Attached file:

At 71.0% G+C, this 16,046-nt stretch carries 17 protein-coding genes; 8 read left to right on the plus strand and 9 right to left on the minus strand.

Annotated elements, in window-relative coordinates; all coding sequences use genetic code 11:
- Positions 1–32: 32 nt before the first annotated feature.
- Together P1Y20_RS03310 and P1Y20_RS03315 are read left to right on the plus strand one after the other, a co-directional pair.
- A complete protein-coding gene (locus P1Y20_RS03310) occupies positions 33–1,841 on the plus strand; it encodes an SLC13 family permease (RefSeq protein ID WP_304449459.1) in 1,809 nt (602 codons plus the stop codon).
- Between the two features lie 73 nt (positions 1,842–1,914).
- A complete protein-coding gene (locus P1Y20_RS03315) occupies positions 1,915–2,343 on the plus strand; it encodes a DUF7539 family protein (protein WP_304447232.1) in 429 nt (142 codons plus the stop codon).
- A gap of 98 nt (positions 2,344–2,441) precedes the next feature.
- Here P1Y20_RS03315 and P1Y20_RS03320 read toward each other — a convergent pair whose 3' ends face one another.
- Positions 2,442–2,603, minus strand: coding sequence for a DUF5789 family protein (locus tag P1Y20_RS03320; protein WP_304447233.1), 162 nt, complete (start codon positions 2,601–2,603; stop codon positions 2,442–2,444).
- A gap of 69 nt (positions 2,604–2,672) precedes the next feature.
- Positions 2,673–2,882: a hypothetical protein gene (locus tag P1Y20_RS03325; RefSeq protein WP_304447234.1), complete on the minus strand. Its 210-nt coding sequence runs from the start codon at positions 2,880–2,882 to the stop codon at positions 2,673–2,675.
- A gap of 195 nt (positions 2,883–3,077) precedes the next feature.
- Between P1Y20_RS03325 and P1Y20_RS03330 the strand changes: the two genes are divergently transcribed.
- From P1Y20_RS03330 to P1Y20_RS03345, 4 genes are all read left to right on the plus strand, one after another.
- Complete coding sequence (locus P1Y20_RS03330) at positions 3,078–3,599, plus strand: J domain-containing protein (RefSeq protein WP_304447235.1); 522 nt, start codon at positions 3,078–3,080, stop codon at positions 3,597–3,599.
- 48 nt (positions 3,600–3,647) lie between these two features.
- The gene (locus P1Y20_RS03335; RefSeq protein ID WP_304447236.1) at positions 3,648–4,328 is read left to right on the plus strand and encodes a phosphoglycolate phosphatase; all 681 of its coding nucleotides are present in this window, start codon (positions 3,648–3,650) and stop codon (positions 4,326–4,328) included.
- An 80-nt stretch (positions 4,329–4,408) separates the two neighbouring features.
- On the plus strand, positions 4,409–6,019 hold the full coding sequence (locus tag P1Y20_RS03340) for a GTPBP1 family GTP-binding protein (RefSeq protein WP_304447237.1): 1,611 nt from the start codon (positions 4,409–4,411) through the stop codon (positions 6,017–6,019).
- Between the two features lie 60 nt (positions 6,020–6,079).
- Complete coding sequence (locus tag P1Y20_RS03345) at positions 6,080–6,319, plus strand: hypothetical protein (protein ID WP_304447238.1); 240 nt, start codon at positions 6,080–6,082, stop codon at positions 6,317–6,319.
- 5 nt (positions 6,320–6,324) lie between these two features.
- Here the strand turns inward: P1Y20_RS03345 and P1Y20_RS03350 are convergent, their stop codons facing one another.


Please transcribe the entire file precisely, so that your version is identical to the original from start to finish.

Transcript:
At 71.0% G+C, this 16,046-nt stretch carries 17 protein-coding genes; 8 read left to right on the plus strand and 9 right to left on the minus strand.

Annotated elements, in window-relative coordinates; all coding sequences use genetic code 11:
- Positions 1–32: 32 nt before the first annotated feature.
- Together P1Y20_RS03310 and P1Y20_RS03315 are read left to right on the plus strand one after the other, a co-directional pair.
- A complete protein-coding gene (locus P1Y20_RS03310) occupies positions 33–1,841 on the plus strand; it encodes an SLC13 family permease (RefSeq protein ID WP_304449459.1) in 1,809 nt (602 codons plus the stop codon).
- Between the two features lie 73 nt (positions 1,842–1,914).
- A complete protein-coding gene (locus P1Y20_RS03315) occupies positions 1,915–2,343 on the plus strand; it encodes a DUF7539 family protein (protein WP_304447232.1) in 429 nt (142 codons plus the stop codon).
- A gap of 98 nt (positions 2,344–2,441) precedes the next feature.
- Here P1Y20_RS03315 and P1Y20_RS03320 read toward each other — a convergent pair whose 3' ends face one another.
- Positions 2,442–2,603, minus strand: coding sequence for a DUF5789 family protein (locus tag P1Y20_RS03320; protein WP_304447233.1), 162 nt, complete (start codon positions 2,601–2,603; stop codon positions 2,442–2,444).
- A gap of 69 nt (positions 2,604–2,672) precedes the next feature.
- Positions 2,673–2,882: a hypothetical protein gene (locus tag P1Y20_RS03325; RefSeq protein WP_304447234.1), complete on the minus strand. Its 210-nt coding sequence runs from the start codon at positions 2,880–2,882 to the stop codon at positions 2,673–2,675.
- A gap of 195 nt (positions 2,883–3,077) precedes the next feature.
- Between P1Y20_RS03325 and P1Y20_RS03330 the strand changes: the two genes are divergently transcribed.
- From P1Y20_RS03330 to P1Y20_RS03345, 4 genes are all read left to right on the plus strand, one after another.
- Complete coding sequence (locus P1Y20_RS03330) at positions 3,078–3,599, plus strand: J domain-containing protein (RefSeq protein WP_304447235.1); 522 nt, start codon at positions 3,078–3,080, stop codon at positions 3,597–3,599.
- 48 nt (positions 3,600–3,647) lie between these two features.
- The gene (locus P1Y20_RS03335; RefSeq protein ID WP_304447236.1) at positions 3,648–4,328 is read left to right on the plus strand and encodes a phosphoglycolate phosphatase; all 681 of its coding nucleotides are present in this window, start codon (positions 3,648–3,650) and stop codon (positions 4,326–4,328) included.
- An 80-nt stretch (positions 4,329–4,408) separates the two neighbouring features.
- On the plus strand, positions 4,409–6,019 hold the full coding sequence (locus tag P1Y20_RS03340) for a GTPBP1 family GTP-binding protein (RefSeq protein WP_304447237.1): 1,611 nt from the start codon (positions 4,409–4,411) through the stop codon (positions 6,017–6,019).
- Between the two features lie 60 nt (positions 6,020–6,079).
- Complete coding sequence (locus tag P1Y20_RS03345) at positions 6,080–6,319, plus strand: hypothetical protein (protein ID WP_304447238.1); 240 nt, start codon at positions 6,080–6,082, stop codon at positions 6,317–6,319.
- 5 nt (positions 6,320–6,324) lie between these two features.
- Here the strand turns inward: P1Y20_RS03345 and P1Y20_RS03350 are convergent, their stop codons facing one another.